Nuclear is slow to build, eye-wateringly expensive and dangerous. There is still no agreed solution for nuclear waste, which will need monitoring for many thousands of years. It is neither a solution to short-term energy needs nor to the climate crisis.
The UK Tory conference was spooked by the looming energy crisis sparked by our over-reliance on fossil fuels. The Times published a story on the eve of the conference saying that the Prime Minister was going to pledge that all our electricity would come from renewables by 2035.
This was widely picked up by other media but Boris Johnson didn’t actually say this in his conference speech and it later became clear that the commitment was for nuclear and renewables, not just renewables. A boost in renewables is very welcome, but more focus on nuclear is a huge mistake, and one which will actually slow down the transition to renewables.
The UK Labour Party conference was equally depressing on this front. A preview of what might be to come was when Brian Wilson, former Ayrshire MP and former UK Energy Minister, was announced as the chair of the Scottish Energy Transition Commission. The commission itself, Scottish Labour’s plan to keep the pressure up on the Scottish government’s official Just Transition Commission, should be welcome but giving it to the former ‘Minister for Hunterston Nuclear Power Station’ will immediately devalue it.
But worse came when Scottish Labour’s leader Anas Sarwar was quoted saying he supports a “diverse energy supply” – the standard union code for more nuclear – and thinks “nuclear is a key part of that and it’s something that I think we should fundamentally explore”.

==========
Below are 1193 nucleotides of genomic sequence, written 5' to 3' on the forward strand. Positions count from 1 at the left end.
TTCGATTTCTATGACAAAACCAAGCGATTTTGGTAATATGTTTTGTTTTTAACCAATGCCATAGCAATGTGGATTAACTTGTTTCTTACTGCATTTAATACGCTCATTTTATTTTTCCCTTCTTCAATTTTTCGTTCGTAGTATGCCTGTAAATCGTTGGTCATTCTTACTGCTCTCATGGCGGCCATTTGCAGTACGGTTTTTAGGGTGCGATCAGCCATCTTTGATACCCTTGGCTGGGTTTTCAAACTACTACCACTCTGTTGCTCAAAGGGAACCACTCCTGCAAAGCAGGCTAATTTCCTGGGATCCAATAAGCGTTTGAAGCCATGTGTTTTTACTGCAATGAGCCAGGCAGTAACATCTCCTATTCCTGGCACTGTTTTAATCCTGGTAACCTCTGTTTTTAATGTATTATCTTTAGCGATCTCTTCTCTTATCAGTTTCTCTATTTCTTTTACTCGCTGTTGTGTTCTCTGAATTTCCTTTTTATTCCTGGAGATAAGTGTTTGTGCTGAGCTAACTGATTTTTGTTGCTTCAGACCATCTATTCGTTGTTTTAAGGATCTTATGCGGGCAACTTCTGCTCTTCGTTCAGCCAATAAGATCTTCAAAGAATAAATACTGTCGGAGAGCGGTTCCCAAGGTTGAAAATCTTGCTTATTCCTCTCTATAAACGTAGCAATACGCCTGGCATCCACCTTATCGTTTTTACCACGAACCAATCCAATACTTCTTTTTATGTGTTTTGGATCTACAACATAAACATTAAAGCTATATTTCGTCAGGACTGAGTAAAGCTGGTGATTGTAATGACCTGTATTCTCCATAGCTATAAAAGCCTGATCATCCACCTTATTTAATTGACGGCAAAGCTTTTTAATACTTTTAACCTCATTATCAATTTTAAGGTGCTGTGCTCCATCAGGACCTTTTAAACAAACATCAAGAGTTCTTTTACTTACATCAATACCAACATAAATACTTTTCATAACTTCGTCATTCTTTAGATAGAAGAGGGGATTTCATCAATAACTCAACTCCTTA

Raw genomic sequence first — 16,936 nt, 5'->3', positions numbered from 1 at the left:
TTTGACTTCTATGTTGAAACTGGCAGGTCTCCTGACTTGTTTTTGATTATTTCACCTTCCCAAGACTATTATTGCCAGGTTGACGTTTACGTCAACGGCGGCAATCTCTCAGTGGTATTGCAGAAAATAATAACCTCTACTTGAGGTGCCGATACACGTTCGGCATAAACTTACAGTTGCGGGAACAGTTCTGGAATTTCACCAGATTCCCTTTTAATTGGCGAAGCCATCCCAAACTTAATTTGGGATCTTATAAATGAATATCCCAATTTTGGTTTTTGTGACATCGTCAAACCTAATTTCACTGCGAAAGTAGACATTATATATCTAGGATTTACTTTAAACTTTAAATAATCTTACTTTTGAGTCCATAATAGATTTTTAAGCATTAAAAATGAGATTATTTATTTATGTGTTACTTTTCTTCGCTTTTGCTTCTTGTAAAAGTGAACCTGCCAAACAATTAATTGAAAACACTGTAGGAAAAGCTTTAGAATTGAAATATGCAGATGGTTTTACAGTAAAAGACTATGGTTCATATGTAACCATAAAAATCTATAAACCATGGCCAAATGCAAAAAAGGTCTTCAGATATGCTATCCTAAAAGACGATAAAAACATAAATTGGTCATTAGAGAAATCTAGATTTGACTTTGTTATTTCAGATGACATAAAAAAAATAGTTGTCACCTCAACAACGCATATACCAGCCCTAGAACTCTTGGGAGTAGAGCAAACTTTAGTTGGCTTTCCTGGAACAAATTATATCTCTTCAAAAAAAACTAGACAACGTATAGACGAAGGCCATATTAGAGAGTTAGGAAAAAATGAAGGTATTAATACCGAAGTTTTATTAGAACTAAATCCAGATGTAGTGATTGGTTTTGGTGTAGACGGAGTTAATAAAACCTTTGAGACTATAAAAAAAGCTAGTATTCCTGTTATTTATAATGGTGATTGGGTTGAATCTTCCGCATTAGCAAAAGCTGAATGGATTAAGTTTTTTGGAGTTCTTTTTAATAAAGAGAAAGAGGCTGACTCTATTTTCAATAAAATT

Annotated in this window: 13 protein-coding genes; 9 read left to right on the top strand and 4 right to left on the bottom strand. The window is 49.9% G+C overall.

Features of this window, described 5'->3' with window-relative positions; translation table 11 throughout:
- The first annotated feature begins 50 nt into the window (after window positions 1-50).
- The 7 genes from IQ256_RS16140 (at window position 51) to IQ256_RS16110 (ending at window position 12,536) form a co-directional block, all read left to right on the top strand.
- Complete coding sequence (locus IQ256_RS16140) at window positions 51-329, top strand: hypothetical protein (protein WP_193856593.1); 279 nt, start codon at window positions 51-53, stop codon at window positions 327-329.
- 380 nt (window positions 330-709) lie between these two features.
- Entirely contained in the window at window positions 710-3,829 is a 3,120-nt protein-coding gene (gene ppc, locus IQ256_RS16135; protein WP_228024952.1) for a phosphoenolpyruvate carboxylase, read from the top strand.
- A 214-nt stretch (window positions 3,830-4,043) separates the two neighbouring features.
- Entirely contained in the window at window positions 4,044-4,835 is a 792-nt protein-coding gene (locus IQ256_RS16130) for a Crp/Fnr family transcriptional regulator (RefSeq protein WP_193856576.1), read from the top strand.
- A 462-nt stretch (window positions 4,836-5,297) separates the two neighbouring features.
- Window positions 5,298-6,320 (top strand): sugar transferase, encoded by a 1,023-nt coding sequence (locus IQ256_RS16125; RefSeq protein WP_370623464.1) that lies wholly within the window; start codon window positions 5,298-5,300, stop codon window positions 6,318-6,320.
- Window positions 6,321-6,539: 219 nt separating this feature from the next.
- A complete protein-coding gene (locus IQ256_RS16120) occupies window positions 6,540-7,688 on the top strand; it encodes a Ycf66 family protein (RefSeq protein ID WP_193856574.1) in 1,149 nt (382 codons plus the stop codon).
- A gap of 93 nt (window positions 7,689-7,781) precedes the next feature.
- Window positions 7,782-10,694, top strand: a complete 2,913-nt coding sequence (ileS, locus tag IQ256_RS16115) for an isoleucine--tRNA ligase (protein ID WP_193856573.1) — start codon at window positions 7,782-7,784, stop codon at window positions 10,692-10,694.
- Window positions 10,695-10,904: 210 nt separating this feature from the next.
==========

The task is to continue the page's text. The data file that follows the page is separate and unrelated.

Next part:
For many years the Scottish Conservative manifesto for every election said we should have two new nuclear power stations in Scotland. It became a running joke because they knew it was never going to happen and they quietly dropped any mention of nuclear a couple of elections ago.
The tragedy of Labour finding a new enthusiasm for the ultimate unsustainable form of energy is that it was a Labour First Minister who put a stop to the nuclear industry’s ambitions in Scotland.
Jack McConnell, despite massive pressure from Tony Blair’s government, said in 2005 that Scotland would use planning powers to block any proposals for new reactors in Scotland unless there was an answer to the question of permanent storage of radioactive waste, something that is no closer today than it was then.
Had Jack McConnell not taken that stance Scotland could have had its own farce like that of the attempts to build new reactors at Hinkley Point in Somerset, now promised to be running in 2027, a decade after the original plan, at an ever-rising cost currently running at £23bn, more than ten times what Tony Blair told us nuclear stations would cost. Instead we have got on with a massive expansion of renewable energy.
Scottish Labour’s drift into being pro-nuclear will please no-one but the GMB union and Brian Wilson. It is a betrayal of one of their greatest achievements in government in Scotland.
Dr Richard Dixon is director of Friends of the Earth Scotland